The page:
Saturday, August 24, 2013
Thursday, July 11, 2013
Daniel Clowes with his mom, I knew he was a nice guy!
If you are somewhere in the USA within the next three months you are ordered by this blog to attend the big Daniel Clowes retrospective at The Museum of Contemporary Art Chicago
If you are not, you can checketh out this great series of photos on Flickr from the opening
It must be something special for Clowes to have a major retrospective in the town he grew up in, especially if you remember the hilarious (but not exactly flattering) description of ol' Chi-town he presented in Eightball no.7
Sunday, June 9, 2013
After last weekend's exhausting coverage of Copenhagen Comics 2013, it must be acceptable to spend this weekend cosying up in your most comfortable IKEA chair, iPad resting warmly on your wiener...and relax with an excellent R.Crumb interview found in prestigious litterary magazine The Paris Review
Wednesday, June 5, 2013
This week's Premium Panels deal with the timeless issues of law, order and government!
And who could better illustrate this than one of the all time giants of comic book art: Jean "Moebius" Giraud...the above panel taken from one of his greatest creations: The Incal (or "John Difool" as it was known here in Denmark)
Facing a huge (and victorious..) army of rebels, the President of Earth (a decadent buffoon) has resolved to the "ultimate weapon", allowing the evil Technos technicians to transform him from his humanoid body into: The Necroprobe! - a giant flying saucer bristling with ray guns, atomic mines and other hardware of death and demolition.
The Necroprobe is the embodiment of steel willed and uncompromising authority. Accountable to no-one, it turns buildings and enemies into ashes in split-seconds, accompanied by the cheerful voice of the president, lauding the immense power of his new mechanical "body" while mocking the poor puny rebels who fall like toy-soldiers when facing the hyper-efficiency of this perfect police-machine, - a destroyer of worlds...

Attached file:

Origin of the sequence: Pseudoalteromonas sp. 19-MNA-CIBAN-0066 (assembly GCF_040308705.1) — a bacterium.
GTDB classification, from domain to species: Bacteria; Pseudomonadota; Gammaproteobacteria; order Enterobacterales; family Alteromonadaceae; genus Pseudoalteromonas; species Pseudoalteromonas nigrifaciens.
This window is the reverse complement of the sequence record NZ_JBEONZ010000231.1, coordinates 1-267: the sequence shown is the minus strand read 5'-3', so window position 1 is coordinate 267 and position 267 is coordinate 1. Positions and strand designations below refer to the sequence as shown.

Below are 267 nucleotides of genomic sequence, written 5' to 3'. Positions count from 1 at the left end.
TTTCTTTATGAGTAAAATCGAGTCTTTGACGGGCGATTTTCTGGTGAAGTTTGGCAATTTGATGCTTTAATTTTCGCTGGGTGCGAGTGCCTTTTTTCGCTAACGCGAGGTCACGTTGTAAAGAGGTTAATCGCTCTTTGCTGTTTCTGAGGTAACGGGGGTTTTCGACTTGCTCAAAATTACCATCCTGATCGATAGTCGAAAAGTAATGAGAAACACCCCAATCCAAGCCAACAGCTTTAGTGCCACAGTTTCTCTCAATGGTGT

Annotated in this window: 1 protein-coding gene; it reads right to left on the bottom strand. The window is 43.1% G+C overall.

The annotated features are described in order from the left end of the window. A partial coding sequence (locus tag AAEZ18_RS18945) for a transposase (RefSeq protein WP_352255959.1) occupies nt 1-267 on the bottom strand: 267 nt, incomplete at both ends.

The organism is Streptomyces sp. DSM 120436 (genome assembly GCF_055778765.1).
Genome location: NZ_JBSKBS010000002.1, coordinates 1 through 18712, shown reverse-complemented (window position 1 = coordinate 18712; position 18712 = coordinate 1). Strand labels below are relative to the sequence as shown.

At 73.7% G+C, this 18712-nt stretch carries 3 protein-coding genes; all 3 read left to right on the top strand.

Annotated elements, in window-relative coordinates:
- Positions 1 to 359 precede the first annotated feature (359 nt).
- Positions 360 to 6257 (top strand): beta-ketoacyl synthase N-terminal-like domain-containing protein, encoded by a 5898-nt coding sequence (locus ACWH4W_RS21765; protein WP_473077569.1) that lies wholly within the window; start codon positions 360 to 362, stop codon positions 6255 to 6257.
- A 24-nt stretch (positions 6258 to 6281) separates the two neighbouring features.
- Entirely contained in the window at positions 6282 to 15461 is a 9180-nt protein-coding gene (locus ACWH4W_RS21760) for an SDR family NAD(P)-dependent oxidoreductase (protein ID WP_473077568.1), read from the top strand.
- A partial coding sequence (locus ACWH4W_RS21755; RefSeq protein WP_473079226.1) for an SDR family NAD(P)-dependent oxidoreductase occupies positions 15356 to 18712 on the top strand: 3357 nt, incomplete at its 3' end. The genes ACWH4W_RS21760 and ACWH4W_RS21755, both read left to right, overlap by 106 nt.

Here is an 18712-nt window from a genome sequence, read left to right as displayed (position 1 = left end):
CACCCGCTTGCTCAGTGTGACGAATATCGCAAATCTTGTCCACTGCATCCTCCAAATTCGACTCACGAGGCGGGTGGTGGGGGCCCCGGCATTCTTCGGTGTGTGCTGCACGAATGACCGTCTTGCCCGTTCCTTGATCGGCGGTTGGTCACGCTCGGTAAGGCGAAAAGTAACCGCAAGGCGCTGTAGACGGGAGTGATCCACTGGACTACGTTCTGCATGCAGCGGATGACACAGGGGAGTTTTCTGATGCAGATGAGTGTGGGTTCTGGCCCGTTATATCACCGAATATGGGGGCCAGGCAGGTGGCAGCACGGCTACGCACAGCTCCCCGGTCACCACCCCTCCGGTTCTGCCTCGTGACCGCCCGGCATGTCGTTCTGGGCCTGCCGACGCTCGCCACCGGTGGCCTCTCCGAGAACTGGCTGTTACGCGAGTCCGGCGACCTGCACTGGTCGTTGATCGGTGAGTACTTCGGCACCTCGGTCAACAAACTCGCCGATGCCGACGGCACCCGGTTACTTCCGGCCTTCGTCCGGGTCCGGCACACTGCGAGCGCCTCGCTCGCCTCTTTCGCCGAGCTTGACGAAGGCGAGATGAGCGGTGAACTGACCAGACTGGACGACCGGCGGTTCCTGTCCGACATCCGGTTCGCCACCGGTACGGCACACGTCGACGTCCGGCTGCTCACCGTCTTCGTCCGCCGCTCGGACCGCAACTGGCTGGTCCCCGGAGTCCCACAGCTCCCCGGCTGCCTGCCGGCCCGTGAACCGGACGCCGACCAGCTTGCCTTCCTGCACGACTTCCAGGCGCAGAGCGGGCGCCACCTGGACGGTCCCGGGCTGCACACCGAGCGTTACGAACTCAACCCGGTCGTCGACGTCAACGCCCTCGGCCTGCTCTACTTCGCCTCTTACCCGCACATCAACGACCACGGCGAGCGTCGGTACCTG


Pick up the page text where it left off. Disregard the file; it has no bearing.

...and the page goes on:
Moebius/ Giraud has masterfully depicted The Necroprobe in a style reminiscent of nineteenth-century illustration with some inspiration from Japanese woodcuts and Fritz Lang's Metropolis , turning the mayhem and murder into a fascinating scenery that is both horrifying, terrifying. And beautiful...
Fun!, Entertainment!, Law and Order!
- and ART!
Monday, June 3, 2013
Copenhagen Comics 2013 is over, but you can relive (or discover) those magic days here in the red hot photo report from the Plopish! team
Xaime Hernandez being interviewed.
Hernandez would talk about his art and how he got started as a comic book artist.
Considering his immense contribution to comic books as an art form, he was a surprisingly modest and down-to-earth person.
Ping Award winner Mårdøn Smet (left) gets in the ring with Nummer 9 blogger, Thomas Berger
Working the digiboard
German comic book artist Anke Feuchtenberger did this impressive live painting in just a few hours.
...and was later interviewed
- as was Danish comic book artist (left) Stine Spedsbjerg
Manvir Singh, preparing to answer my penetrating questions about his The Evolutionist's Doodlebook
Estonian and Finnish comic book artist's share a stand. Comics have been booming in the Baltic countries for a number of years, fortunately helped along by low costs on colour printing.
Danish comic book artist Mikkel Sommer talks to Nummer 9's Cav Bøgelund about his latest release, a collaboration with renowned author and film script writer Kim Fupz Aakeson
high spirits at comics collective and publishers Ondskabens Flydende Vatikan
relaxed attitudes at comics collective Kulkælderen
Simon Bukhave (center, red shirt) has a show coming up at MOHS Exhibit gallery (september 2013)
Johan N Pedersen signing one of his self-published albums, he has more than sixty titles to offer!
security was tight, handled by a reputable out-of-town contractor.
You are never too old for comics
- or too young
strange...can't remember taking that photo, the camera must have gone off by accident!
and last, but not least - the "pick-ups"...
Since I arrived early at the con, I had a chance to find stuff while the sellers where still setting up shop, and I gets me the rare and expensive Danish language version of John Difool nr. 5, at 1/3 of the going price! (yes, bottom corner is missing, but hey...), found at the stand run by Pegasus
Xaime Hernandez was signing later on, and I wanted him to sign one of the first Danish language L&R titles (called Mekanix), and managed to pick one up (worn and with some ball pen writing inside, but HEY!) found at an incredible 15 DKR at the stand run by www.tegneseriefreak.dk